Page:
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India: A Rising Patent Powerhouse

For India, this marks the sixth consecutive year of patent application growth, with 2022 registering the fastest increase since 2005.

A recent study by the World Intellectual Property Organisation (WIPO) has revealed that patent applications from India experienced a remarkable 31.6% increase in 2022, reaching a total of 55,718. This achievement marks the sixth consecutive year of growth, highlighting India’s thriving innovation landscape. Despite this significant increase, India’s total patent applications remained considerably lower than those of countries like China, the United States, Japan, the Republic of Korea, and Germany, which maintained their positions as the top patent-filing nations in 2022. For India, this marks the sixth consecutive year of patent application growth, with 2022 registering the fastest increase since 2005.

Notably, 13 out of the top 20 patent offices worldwide received a greater number of patent applications in 2022 compared to the previous year. Globally, innovators submitted a record-breaking 3.46 million patent applications in 2022, marking the third consecutive year of growth at 1.7% over 2021. This positive trend followed a 3% decline in 2019 due to the impact of the COVID-19 pandemic, demonstrating the resilience of the global intellectual property landscape. The substantial growth in patent applications can be attributed to a surge in filings by China, which submitted 33,605 more applications than in 2021. Additionally, India’s intellectual property office contributed significantly with 15,495 additional applications.

South Africa and the European Patent Office (EPO) also played a crucial role in driving global growth with 3,030 and 4,832 additional applications, respectively. In terms of patent applications by area of innovation in large middle-income countries, the following sectors dominated: Brazil excelled in other special machines (8.4% of total published applications), Malaysia in computer technology (9.6%), Mexico in pharmaceuticals (12.1%), and Turkey in medical technology (7.5%). China led the pack with around 1.58 million patent applications in 2022, covering both domestic and foreign jurisdictions. The United States, Japan, the Republic of Korea, and Germany followed with 5,05,539, 4,05,361, 2,72,315, and 1,55,896 applications, respectively.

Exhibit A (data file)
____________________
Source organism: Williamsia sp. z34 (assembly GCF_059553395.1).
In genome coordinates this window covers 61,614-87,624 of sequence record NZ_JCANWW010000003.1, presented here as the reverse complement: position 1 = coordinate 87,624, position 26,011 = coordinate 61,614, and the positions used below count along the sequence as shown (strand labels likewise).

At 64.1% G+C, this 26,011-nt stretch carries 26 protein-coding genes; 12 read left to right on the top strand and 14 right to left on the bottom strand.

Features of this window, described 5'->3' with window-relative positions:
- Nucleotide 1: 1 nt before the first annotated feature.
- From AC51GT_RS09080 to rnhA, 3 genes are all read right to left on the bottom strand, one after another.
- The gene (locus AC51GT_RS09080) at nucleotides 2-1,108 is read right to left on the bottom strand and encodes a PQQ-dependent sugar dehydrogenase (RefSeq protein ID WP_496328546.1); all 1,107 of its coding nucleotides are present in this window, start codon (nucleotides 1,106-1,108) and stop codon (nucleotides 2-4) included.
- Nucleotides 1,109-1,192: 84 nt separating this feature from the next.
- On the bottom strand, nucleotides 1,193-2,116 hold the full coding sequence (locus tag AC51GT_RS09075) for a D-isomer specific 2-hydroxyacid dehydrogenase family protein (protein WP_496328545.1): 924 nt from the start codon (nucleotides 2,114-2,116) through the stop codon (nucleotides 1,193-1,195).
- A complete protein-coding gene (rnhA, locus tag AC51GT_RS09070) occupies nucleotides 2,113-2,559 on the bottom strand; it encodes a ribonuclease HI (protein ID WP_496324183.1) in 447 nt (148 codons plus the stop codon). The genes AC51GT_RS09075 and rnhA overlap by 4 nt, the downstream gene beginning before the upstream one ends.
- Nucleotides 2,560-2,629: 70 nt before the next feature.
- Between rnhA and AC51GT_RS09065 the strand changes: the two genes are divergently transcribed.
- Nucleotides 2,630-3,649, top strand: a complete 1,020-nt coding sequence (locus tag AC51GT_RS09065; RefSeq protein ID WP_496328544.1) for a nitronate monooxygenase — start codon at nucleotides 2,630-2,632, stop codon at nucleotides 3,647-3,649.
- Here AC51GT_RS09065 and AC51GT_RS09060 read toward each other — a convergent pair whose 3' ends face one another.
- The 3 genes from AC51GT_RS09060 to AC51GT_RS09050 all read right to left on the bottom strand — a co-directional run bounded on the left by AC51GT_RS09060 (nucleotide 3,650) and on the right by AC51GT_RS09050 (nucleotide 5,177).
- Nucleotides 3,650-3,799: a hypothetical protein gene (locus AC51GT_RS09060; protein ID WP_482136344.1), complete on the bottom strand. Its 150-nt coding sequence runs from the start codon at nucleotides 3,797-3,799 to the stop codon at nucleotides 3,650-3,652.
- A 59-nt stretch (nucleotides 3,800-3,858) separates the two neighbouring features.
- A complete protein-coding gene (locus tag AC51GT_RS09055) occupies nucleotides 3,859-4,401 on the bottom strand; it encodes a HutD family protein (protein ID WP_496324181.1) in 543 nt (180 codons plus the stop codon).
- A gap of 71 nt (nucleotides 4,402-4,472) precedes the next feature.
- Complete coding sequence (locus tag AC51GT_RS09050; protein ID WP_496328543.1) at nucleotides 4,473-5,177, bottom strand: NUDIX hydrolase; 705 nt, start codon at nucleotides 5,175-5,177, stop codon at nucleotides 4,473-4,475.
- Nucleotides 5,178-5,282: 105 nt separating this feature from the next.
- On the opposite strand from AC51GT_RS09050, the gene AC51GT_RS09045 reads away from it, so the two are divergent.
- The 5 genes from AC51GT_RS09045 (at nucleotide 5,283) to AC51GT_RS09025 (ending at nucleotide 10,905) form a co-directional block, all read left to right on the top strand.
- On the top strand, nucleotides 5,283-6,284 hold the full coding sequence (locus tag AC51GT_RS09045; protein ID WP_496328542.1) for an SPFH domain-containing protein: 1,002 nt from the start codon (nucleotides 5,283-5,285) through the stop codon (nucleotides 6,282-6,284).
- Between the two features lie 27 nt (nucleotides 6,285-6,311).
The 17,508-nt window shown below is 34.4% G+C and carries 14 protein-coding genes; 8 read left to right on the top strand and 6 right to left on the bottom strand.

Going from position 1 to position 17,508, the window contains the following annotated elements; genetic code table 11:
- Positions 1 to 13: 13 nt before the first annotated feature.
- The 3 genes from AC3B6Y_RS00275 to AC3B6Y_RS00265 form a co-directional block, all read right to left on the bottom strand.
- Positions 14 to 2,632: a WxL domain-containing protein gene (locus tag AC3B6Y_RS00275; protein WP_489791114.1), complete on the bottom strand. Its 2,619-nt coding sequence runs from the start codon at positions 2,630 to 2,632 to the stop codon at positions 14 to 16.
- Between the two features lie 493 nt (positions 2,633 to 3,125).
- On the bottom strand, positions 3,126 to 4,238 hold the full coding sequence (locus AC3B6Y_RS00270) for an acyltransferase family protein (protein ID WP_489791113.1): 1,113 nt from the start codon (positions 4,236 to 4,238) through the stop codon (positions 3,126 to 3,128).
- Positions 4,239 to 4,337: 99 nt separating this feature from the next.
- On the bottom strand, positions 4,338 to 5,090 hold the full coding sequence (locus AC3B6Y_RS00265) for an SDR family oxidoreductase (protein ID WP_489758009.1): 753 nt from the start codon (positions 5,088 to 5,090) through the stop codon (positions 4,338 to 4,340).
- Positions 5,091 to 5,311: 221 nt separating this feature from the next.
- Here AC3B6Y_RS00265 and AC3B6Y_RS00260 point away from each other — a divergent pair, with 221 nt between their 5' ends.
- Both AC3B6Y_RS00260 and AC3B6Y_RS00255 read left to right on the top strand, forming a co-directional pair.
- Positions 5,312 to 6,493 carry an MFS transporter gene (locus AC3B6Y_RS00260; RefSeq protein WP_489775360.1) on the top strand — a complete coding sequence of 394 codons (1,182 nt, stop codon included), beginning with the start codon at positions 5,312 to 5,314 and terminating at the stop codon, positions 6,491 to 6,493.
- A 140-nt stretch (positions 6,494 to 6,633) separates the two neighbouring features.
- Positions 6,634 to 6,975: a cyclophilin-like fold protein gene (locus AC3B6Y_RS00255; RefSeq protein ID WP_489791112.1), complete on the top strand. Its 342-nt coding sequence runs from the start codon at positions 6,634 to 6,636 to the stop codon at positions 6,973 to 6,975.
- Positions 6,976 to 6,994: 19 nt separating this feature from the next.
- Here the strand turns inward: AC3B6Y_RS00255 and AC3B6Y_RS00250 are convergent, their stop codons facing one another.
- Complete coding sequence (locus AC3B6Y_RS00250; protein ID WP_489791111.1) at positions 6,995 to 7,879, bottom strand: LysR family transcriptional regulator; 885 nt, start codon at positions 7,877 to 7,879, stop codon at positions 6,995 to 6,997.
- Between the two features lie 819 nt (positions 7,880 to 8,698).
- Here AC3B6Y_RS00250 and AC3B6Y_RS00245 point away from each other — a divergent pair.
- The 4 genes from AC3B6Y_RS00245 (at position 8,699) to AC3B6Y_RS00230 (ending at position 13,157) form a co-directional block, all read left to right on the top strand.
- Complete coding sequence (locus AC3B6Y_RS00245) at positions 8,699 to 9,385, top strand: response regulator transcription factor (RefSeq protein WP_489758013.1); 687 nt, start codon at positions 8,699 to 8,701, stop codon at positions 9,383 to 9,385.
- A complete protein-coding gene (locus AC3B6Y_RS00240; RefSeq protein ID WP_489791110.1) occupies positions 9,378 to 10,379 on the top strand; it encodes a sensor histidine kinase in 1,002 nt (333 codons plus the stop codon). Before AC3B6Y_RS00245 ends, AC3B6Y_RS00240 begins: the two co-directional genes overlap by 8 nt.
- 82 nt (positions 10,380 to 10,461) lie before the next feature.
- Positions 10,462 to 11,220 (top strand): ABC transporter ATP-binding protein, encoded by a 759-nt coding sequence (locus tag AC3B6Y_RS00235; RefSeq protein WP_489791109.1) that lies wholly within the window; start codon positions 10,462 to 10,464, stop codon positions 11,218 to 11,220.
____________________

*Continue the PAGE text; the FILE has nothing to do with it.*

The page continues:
The report also highlighted India’s remarkable growth in annual trademark applications, which rose from below 100,000 in 2006 to nearly 480,000 in 2022. Brazil and India were the only two offices among the top five to receive more trademark applications in 2022 compared to 2021. An astounding 11.8 million trademark applications, covering 15.5 million classes, were filed in 2022. Notably, the number of classes specified in applications fell by 14.5% in 2022, marking the first annual reduction in application class count since 2009. Indian Prime Minister Narendra Modi celebrated this achievement, emphasizing that the surge in patent applications reflects the nation’s burgeoning innovation spirit.

He shared a link to the WIPO post on social media, highlighting India’s 31.6% growth in patent applications, extending an unmatched 11-year streak. The WIPO report revealed that intellectual property filings have continued to grow despite the challenges posed by the pandemic. Developing countries are increasingly driving innovation and creativity, showing the greatest growth rates. However, uncertainty continues to impact the global innovation ecosystem, with venture capital funding dropping in many parts of the world. The report calls for supporting good ideas that can change the world for the better without compromising on quality. In addition to the remarkable surge in patent applications, the report noted a 14.5% decline in trademark application class counts and a 2.1% decline in industrial design filing activity in 2022, indicating changing patterns in work and life due to the pandemic.